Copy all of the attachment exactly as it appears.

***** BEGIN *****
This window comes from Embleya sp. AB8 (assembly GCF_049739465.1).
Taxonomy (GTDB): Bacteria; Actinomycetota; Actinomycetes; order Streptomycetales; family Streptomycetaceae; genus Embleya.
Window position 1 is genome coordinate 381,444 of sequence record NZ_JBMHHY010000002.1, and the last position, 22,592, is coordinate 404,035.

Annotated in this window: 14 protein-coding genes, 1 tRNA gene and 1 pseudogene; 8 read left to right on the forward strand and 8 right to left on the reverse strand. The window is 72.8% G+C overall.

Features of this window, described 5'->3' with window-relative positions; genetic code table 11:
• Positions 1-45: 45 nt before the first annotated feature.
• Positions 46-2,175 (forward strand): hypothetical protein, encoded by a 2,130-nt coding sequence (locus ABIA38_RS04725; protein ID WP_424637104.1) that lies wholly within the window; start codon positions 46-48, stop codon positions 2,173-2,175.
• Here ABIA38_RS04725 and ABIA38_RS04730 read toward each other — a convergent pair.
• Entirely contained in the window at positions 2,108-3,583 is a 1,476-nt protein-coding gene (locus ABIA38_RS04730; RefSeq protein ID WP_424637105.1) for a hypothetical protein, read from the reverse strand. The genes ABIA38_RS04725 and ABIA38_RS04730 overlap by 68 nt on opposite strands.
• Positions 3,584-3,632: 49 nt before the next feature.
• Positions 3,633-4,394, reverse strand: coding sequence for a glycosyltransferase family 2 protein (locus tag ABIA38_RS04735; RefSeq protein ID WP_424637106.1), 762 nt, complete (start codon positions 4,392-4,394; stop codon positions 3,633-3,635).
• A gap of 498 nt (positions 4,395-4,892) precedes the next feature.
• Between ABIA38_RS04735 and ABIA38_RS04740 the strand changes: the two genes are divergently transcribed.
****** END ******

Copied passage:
This window comes from Embleya sp. AB8 (assembly GCF_049739465.1).
Taxonomy (GTDB): Bacteria; Actinomycetota; Actinomycetes; order Streptomycetales; family Streptomycetaceae; genus Embleya.
Window position 1 is genome coordinate 381,444 of sequence record NZ_JBMHHY010000002.1, and the last position, 22,592, is coordinate 404,035.

Annotated in this window: 14 protein-coding genes, 1 tRNA gene and 1 pseudogene; 8 read left to right on the forward strand and 8 right to left on the reverse strand. The window is 72.8% G+C overall.

Features of this window, described 5'->3' with window-relative positions; genetic code table 11:
• Positions 1-45: 45 nt before the first annotated feature.
• Positions 46-2,175 (forward strand): hypothetical protein, encoded by a 2,130-nt coding sequence (locus ABIA38_RS04725; protein ID WP_424637104.1) that lies wholly within the window; start codon positions 46-48, stop codon positions 2,173-2,175.
• Here ABIA38_RS04725 and ABIA38_RS04730 read toward each other — a convergent pair.
• Entirely contained in the window at positions 2,108-3,583 is a 1,476-nt protein-coding gene (locus ABIA38_RS04730; RefSeq protein ID WP_424637105.1) for a hypothetical protein, read from the reverse strand. The genes ABIA38_RS04725 and ABIA38_RS04730 overlap by 68 nt on opposite strands.
• Positions 3,584-3,632: 49 nt before the next feature.
• Positions 3,633-4,394, reverse strand: coding sequence for a glycosyltransferase family 2 protein (locus tag ABIA38_RS04735; RefSeq protein ID WP_424637106.1), 762 nt, complete (start codon positions 4,392-4,394; stop codon positions 3,633-3,635).
• A gap of 498 nt (positions 4,395-4,892) precedes the next feature.
• Between ABIA38_RS04735 and ABIA38_RS04740 the strand changes: the two genes are divergently transcribed.